It's always interesting to watch the push and pull of the keynote sessions versus the tracked sessions at a conference. In this case, Nike's Director of Enterprise Collaboration, Richard Foo (@nike) talk about "Staying Connected — Driving Innovation at Nike."
If you don't know the history of Nike, the treads on the first shoes were made with a waffle maker (the first innovation), and sold out of the back of a car at local sporting events. At the heart of the business, Nike is built on relationships and connections — and Nike employees are famously connected to sports and fitness. They ARE their target markets — which makes it that much easier to connect to the "real" customers.
As with any mature business (Nike is now over 40 years old, with 38,000 people in over 100 countries, speaking/writing in over a dozen languages), the scale of collaboration has changed over time. It's simply no longer possible to have "team meetings" in the hall or on the same floor, when you need to coordinate across thousands of miles and multiple time zones.
Evolution Sparks Innovation
So the challenge that Richard threw out is that "Faster" is the watchword at Nike — despite global scale, be faster. Faster people, with faster access to information, which allow for faster answers, decisions, performance and innovation, and so on.
You would expect the company that is famous for it's "Just Do It" slogan would be an early adopter, and that's certainly true — his recommendation was to "Evolve immediately" — don't sit on the sidelines, get into the game.
That may be a counter-intuitive statement — "evolve immediately" — as evolution in biology takes time, and lots of it. But this is exactly the same reality that I've seen, particularly post-2008: rapid evolution, rapid learning, and perhaps most importantly, rapid behavior change, is not only possible, it's necessary.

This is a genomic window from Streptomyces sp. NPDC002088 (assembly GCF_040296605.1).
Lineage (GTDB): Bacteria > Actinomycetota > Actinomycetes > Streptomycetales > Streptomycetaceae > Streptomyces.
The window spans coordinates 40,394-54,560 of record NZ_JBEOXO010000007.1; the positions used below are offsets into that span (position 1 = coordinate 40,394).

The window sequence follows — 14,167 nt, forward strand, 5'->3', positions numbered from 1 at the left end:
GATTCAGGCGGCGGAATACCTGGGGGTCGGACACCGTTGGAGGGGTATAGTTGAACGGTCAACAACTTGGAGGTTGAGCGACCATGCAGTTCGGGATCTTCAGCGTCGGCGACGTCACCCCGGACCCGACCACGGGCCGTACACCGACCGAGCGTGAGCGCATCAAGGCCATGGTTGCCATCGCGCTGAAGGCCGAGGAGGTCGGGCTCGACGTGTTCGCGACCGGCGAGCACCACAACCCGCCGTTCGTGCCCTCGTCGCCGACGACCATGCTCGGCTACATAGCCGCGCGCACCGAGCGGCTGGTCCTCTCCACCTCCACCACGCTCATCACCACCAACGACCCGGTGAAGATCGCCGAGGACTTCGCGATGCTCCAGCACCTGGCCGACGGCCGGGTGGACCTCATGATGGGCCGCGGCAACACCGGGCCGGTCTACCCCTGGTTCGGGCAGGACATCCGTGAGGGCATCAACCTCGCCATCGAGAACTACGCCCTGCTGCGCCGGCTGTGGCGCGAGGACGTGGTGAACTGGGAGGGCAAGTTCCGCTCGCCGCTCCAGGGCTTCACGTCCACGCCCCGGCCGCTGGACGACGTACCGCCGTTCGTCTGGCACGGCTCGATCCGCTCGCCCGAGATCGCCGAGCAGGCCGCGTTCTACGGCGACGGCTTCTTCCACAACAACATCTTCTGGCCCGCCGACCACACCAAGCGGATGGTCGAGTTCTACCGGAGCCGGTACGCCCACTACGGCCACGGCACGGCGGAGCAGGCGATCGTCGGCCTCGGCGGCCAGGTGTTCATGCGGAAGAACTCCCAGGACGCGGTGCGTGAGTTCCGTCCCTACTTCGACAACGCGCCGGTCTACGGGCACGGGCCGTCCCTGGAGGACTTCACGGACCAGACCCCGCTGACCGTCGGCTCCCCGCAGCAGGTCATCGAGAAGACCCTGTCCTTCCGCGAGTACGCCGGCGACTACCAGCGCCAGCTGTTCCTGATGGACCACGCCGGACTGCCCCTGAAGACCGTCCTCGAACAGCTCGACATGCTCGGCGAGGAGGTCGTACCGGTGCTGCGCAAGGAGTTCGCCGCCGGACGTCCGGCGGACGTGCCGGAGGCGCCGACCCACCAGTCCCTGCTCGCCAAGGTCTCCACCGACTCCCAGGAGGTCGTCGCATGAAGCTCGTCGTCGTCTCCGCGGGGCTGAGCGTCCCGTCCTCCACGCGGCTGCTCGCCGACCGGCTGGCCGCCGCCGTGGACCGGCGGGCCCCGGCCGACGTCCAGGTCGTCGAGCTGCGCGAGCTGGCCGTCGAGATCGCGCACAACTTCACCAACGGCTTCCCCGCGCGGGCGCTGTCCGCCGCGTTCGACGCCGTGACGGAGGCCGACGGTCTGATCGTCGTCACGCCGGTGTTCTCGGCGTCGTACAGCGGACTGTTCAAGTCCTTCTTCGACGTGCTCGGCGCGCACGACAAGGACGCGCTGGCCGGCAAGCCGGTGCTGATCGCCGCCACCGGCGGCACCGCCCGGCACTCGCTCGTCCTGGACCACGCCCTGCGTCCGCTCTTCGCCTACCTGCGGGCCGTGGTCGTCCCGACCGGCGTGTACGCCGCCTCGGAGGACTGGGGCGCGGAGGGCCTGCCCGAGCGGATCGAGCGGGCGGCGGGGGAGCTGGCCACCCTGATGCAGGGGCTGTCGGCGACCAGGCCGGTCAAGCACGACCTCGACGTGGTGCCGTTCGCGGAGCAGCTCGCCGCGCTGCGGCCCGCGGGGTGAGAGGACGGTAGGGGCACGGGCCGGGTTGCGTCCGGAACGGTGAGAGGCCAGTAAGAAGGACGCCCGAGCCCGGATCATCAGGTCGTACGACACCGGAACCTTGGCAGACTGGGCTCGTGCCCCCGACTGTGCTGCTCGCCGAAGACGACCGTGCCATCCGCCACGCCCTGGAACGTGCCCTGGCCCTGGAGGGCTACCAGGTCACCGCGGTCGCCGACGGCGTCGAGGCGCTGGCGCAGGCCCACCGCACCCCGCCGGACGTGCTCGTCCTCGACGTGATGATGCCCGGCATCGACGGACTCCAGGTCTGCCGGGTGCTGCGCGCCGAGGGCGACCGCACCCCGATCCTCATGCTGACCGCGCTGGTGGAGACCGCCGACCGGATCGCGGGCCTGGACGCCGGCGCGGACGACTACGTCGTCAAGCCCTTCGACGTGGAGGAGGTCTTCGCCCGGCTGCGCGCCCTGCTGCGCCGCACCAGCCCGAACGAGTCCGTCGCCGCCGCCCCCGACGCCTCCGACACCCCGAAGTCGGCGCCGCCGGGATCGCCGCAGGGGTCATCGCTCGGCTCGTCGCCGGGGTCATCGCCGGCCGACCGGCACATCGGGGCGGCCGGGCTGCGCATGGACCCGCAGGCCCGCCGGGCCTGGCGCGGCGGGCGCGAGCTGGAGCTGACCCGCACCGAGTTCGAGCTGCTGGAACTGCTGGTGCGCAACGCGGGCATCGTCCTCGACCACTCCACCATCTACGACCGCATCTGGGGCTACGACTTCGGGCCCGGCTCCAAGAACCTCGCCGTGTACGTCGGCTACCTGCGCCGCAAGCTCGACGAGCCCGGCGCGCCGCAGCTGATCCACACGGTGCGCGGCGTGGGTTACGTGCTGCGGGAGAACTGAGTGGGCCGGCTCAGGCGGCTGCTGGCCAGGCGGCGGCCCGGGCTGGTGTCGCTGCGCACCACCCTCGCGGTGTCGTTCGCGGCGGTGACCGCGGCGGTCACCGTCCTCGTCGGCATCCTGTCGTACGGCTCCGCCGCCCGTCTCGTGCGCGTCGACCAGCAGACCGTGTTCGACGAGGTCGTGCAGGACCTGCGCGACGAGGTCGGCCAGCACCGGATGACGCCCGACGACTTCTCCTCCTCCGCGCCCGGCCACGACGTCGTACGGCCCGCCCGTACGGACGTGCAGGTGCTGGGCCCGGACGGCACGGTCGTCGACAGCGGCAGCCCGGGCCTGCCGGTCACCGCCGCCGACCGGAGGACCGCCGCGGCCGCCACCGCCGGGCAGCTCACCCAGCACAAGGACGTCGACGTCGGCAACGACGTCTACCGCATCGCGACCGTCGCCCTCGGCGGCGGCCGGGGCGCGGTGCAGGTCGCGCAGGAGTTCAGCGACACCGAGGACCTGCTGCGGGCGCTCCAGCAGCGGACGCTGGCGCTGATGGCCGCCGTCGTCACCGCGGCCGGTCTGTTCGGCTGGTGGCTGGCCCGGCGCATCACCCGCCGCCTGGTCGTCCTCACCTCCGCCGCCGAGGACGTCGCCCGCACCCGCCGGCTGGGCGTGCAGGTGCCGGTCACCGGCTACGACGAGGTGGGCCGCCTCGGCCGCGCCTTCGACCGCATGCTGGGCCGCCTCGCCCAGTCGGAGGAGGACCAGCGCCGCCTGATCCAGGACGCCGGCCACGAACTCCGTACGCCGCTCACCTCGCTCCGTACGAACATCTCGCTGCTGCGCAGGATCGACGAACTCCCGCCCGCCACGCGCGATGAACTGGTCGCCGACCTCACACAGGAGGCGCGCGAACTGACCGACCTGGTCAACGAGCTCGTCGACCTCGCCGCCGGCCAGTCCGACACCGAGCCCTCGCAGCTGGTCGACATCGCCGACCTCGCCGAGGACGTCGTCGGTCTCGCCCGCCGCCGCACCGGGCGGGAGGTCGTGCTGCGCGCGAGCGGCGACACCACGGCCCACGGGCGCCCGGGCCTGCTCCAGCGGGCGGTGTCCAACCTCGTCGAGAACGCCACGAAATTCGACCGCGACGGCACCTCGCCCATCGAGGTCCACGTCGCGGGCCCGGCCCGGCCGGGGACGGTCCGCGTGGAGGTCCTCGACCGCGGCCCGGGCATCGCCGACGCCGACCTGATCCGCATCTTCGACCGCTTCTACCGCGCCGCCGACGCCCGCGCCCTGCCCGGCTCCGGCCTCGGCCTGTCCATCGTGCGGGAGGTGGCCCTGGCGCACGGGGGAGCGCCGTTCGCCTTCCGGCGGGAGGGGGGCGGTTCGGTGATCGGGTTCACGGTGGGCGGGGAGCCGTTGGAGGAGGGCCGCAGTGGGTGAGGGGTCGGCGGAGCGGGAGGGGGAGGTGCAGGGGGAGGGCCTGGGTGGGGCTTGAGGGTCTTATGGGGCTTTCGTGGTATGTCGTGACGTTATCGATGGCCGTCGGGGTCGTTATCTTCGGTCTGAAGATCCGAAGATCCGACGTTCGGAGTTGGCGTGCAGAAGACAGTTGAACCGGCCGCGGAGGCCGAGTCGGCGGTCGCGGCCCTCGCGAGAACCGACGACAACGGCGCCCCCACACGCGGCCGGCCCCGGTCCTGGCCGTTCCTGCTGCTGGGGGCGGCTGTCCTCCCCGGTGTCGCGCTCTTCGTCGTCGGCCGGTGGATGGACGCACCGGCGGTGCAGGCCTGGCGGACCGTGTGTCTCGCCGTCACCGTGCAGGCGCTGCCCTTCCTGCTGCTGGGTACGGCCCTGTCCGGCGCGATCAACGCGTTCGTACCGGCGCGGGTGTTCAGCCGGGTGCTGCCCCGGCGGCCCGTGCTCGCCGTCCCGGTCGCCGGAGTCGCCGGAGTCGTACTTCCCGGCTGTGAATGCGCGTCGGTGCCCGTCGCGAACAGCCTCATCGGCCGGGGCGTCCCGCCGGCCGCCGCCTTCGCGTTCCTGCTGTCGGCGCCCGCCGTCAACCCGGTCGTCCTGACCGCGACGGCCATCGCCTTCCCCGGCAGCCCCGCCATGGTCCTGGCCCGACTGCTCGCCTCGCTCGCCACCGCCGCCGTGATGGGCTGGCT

The overall vision for Nike, from Richard's standpoint and Enterprise 2.0, is to "Amplify people and information connections to accelerate business performance, inspire ideas and ignite innovation."
Top Down Support Isn't Enough
Being based on a focus on relationships and people, Nike is aiming to flip the way many technology deployments are rolled out — technology first, people second — and are taking advantage of new deployments, while focusing explicitly on tying people and technology together, with a focus on Mobile First and Desktop Second.
There's been a lot written, and people are still coming to what it means to do "Mobile First" — but among other benefits, Mobile First forces you to simplify and focus on getting things done. There is nothing like a truly horrific mobile app to turn your users against you.
Overall, Richard's team is aiming to help people see the value in working in a new way by:
- Creating new behaviors
- Starting simple
- Making their jobs easier and better
- Creating compelling reasons to change
With a focus on what he calls "Performance Value" — focused not just on "the goals of the business" but also on those of the individual — a disconnect that I constantly have to fight in consulting work as well. There has to be value FOR EVERYONE if you are going to succeed these days, not just a self-serving, one-sided value statement.
As you're working on your Enterprise 2.0 strategy — ask yourself, who am I creating value for? Is that value easily had, or do we still have barriers in the way that we can remove? And above all, should we "Just Do It" and improve it as we go?
Editor's Note: To read more of Dan Keldsen's coverage from #e2conf:
About the Author
Dan Keldsen is the President and Chief Innovation Officer at Information Architected, a consulting and implementation team focused on smarter ways of using of content, knowledge and processes to drive innovation and thrive in a digital world, from strategy through to implementation, as well as a co-founder of Level 50 Software, a mobile application development company focused on helping companies jump into the biggest change in computing in our lifetime. Find him on Twitter @dankeldsen.